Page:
Post.Blog Update

One more update regarding last week’s Post.Blog brouhaha, and then, we suspect/hope, this will be an old subject (until, of course, it isn’t).

  • The Post’s Ed Holzinger, from Information Technology, says this on his critique of the paper:

      Is it an organized campaign led by the left? Not in the sense of moveon.org but certainly in the sense of people talking to each other and urging comments. Are there nutjobs writing comments? Of course, the web is full of people with an agenda and time and not a lot of sense. Should we care? Ah, now that’s the real question, isn’t it?

      The answer is yes, we should pay attention just as we would to dozens of phone calls about, say, changing the comics pages. Comments online are about the only way people without blogs can express themselves publicly about the newspaper without having to get past the letters to the editor.

      On the other hand, repeatedly poking the wasp nest with a stick only stirs up the beasties and gets you stung. Best to let the wasps buzz angrily around for a bit, then come back after they’ve settled down.

      And in the end, newspapers no longer are the gatekeepers for information. People are demanding to have their say now, moreso than ever before, and they can easily do it. This sort of thing isn’t going away and the sooner we come to terms with it and develop thoughtful ways to handle it, the better. It’s a new world.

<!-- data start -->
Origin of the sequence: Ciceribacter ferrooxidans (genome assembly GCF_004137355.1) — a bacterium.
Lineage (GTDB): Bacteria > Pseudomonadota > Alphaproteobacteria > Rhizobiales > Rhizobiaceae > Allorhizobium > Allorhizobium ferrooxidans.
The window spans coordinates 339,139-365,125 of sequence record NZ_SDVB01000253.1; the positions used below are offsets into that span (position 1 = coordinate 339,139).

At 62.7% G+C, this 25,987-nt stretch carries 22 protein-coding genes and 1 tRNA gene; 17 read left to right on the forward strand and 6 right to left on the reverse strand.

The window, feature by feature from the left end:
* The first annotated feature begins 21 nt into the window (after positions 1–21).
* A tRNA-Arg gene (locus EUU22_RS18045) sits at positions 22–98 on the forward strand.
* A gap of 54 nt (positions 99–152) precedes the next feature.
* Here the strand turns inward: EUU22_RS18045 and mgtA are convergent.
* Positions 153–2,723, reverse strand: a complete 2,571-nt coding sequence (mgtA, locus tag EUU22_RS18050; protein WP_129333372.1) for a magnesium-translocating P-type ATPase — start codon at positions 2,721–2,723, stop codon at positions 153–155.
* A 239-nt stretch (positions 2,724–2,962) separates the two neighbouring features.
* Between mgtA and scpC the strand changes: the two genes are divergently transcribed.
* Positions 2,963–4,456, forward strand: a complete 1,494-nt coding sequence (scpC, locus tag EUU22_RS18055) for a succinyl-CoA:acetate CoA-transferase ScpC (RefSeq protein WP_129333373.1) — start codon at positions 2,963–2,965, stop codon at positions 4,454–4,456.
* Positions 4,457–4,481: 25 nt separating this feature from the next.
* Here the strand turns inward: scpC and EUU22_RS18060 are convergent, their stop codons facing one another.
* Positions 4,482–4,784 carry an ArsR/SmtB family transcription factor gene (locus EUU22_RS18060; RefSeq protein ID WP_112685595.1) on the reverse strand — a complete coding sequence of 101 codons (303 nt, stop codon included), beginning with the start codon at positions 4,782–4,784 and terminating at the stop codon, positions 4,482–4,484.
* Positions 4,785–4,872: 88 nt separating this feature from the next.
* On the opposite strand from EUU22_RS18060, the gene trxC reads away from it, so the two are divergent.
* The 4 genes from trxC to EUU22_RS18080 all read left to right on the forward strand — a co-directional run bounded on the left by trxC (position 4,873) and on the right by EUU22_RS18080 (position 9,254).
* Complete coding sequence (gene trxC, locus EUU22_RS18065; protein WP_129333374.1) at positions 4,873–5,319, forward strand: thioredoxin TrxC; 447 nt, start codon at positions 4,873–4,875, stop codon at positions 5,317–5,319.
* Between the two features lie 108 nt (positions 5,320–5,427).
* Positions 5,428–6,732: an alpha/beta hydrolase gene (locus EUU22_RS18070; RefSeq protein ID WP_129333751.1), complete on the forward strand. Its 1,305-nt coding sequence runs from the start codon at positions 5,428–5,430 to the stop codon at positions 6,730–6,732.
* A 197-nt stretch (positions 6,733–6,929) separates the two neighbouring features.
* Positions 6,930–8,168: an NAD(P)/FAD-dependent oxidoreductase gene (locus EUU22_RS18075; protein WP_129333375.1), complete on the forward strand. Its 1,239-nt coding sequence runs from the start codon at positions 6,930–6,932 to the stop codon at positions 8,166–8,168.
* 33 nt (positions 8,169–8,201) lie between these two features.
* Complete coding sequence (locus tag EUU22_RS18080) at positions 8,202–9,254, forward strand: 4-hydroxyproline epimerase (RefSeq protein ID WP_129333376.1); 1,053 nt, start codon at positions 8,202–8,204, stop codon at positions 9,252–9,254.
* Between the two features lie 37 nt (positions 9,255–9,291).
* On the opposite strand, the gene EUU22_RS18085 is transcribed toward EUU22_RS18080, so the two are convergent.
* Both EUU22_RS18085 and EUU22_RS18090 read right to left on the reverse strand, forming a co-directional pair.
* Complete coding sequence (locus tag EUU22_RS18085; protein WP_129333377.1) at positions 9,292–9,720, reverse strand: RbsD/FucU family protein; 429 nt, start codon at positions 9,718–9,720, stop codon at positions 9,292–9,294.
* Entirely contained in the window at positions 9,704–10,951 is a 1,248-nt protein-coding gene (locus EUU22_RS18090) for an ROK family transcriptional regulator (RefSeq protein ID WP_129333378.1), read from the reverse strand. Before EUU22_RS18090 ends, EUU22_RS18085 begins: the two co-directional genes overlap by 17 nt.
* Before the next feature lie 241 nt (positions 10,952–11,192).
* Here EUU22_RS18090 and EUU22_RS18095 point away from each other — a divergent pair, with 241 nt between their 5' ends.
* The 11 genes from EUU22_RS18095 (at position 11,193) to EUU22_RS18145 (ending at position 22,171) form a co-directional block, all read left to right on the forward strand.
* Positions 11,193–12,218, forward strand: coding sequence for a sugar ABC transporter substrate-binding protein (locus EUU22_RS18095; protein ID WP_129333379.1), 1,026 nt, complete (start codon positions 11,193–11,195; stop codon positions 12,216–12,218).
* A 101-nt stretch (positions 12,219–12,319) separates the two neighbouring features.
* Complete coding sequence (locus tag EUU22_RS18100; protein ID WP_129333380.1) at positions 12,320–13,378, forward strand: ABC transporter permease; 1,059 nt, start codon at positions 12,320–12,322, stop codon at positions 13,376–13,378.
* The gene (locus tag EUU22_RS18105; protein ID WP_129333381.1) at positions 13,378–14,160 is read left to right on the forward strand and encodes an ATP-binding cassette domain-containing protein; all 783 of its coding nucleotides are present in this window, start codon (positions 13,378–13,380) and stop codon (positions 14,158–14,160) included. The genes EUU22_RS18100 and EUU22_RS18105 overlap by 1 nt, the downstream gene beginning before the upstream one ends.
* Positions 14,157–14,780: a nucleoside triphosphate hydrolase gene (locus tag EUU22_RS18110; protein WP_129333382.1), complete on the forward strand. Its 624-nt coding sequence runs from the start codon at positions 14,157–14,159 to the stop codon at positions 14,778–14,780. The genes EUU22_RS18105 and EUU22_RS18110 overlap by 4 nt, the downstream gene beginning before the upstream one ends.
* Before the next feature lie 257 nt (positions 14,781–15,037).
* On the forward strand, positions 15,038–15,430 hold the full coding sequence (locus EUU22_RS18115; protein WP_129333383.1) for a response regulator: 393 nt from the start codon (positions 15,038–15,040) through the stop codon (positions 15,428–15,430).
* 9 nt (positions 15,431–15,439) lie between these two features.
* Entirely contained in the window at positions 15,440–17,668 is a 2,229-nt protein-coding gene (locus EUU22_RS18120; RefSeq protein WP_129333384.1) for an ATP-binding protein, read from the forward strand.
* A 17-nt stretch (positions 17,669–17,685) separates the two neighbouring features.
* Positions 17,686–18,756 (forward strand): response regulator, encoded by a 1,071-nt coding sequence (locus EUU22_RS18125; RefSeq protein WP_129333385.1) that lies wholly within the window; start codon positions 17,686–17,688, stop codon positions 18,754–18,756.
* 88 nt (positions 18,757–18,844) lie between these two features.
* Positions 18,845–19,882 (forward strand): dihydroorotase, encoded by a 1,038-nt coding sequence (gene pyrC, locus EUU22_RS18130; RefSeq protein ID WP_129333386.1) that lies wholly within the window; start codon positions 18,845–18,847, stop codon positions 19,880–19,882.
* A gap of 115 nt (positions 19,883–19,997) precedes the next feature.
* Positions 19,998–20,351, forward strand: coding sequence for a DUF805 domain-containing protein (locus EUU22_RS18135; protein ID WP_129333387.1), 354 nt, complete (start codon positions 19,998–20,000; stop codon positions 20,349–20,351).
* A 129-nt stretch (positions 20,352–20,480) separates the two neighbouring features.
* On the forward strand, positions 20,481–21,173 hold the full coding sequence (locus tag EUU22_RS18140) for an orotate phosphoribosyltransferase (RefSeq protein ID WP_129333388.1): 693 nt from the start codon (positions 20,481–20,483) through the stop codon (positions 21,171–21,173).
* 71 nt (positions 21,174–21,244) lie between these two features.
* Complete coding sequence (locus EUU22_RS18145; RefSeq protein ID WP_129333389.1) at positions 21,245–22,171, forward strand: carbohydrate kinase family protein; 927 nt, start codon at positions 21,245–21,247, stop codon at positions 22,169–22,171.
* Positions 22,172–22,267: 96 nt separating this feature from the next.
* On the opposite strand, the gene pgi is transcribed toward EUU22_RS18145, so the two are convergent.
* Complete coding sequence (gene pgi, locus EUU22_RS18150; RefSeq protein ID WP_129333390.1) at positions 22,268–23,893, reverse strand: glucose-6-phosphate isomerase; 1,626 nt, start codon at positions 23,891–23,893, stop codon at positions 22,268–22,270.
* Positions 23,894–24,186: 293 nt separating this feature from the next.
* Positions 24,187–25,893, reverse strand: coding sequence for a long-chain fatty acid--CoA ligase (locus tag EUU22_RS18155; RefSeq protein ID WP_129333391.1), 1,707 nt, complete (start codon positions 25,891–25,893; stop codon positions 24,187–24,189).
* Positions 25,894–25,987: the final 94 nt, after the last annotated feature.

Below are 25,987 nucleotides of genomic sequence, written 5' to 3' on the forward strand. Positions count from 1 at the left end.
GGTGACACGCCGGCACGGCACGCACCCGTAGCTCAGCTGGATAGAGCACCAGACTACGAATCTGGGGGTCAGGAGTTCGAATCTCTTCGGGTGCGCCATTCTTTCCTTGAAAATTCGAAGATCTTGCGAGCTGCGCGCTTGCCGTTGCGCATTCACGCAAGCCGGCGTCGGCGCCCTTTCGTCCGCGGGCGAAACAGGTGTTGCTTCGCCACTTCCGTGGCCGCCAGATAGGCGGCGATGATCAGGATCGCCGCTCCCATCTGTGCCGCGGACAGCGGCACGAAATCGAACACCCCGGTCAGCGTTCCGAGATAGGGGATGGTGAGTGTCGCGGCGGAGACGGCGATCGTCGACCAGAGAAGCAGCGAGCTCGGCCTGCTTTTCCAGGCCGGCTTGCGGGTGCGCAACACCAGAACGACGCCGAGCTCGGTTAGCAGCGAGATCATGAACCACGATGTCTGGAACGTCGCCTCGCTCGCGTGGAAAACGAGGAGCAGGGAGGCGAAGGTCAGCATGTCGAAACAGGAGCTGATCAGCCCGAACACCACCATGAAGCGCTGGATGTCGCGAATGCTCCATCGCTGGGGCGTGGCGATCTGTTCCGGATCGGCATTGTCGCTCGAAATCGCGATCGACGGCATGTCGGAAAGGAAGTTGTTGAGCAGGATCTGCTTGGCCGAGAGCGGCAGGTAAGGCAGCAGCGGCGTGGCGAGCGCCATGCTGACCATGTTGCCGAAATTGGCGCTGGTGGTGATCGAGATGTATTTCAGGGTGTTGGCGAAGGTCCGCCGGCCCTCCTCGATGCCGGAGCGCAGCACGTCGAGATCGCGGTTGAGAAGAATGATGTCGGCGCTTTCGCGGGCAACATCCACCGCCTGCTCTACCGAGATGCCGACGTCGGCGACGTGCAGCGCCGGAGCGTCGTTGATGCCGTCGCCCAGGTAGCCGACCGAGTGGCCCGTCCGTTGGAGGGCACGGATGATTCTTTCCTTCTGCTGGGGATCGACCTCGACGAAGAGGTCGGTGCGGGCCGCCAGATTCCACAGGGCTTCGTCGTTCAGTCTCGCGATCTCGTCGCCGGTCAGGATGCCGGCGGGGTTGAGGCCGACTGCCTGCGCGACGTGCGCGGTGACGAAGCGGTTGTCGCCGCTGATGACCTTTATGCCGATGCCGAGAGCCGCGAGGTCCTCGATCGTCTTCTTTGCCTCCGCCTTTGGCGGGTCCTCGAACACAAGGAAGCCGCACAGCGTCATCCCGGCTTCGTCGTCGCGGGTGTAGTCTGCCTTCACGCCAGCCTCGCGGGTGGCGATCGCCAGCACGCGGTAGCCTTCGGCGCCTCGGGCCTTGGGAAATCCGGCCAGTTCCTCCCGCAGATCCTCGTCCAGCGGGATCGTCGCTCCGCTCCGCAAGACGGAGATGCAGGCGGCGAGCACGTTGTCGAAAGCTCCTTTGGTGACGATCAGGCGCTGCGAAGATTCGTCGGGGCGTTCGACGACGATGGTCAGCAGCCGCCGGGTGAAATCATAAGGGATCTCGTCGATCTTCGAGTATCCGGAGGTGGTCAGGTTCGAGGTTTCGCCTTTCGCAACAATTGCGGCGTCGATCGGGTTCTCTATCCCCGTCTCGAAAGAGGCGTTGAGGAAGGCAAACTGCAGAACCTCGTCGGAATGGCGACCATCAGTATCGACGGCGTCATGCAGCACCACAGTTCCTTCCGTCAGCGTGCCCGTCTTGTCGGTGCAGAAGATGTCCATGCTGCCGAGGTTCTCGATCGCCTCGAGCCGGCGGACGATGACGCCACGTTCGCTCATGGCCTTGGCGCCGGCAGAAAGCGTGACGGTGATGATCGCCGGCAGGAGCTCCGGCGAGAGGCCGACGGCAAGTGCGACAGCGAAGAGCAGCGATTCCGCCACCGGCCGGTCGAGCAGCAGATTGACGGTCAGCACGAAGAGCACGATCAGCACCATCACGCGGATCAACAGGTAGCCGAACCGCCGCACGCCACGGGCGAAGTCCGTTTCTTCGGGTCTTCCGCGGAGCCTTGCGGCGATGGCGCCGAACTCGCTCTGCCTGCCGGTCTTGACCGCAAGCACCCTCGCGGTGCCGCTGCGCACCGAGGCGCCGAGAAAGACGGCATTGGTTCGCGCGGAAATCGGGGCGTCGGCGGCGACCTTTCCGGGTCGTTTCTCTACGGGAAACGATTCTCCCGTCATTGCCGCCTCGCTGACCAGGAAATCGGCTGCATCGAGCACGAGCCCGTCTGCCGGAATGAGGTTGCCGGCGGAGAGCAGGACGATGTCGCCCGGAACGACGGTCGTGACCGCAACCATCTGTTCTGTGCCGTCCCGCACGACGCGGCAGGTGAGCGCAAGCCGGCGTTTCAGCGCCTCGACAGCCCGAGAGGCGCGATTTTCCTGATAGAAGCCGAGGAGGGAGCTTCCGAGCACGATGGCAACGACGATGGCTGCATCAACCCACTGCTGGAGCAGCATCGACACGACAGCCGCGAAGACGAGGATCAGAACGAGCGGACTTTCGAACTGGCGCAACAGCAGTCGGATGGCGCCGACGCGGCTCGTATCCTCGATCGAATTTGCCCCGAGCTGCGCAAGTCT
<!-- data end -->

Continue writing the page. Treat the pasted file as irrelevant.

More post.blog stuff after the jump…


    • PBS interviews WashingtonPost.Com Executive Editor Jim Brady: “We’re just asking you to try and stay civil.”

    • Jeff Jarvis weighs in over at BuzzMachine.

        Q: Are media required to play host to the opinions and criticism of others?

        A: No. But they will be judged by their interactivity.

    • Poynter’s Amy Gahran says, “Perhaps a less draconian approach might have been to close comments on the relevant postings only, and to moderate comments to the blog for a time until things settled down. Let the conversation move on.”

    • Poynter’s Steve Outing says “Another option the Post should consider is to screen the first 1-2 messages from a user. If they’re OK, then the user is allowed to post freely in the future; if not, they remain on the watchlist. What this does is helps editors identify the first-time commenters who are up to no good — while keeping known OK commenters out of the moderation queue. Add to that the ability of readers to flag inappropriate posts — which alerts the editors.”

      or…

      Charge a registration fee that permits a user to post, but make it a “deposit” that they can get back any time they wish to discontinue using the service, but will lose if they grossly violate the site’s discussion rules and terms of service.”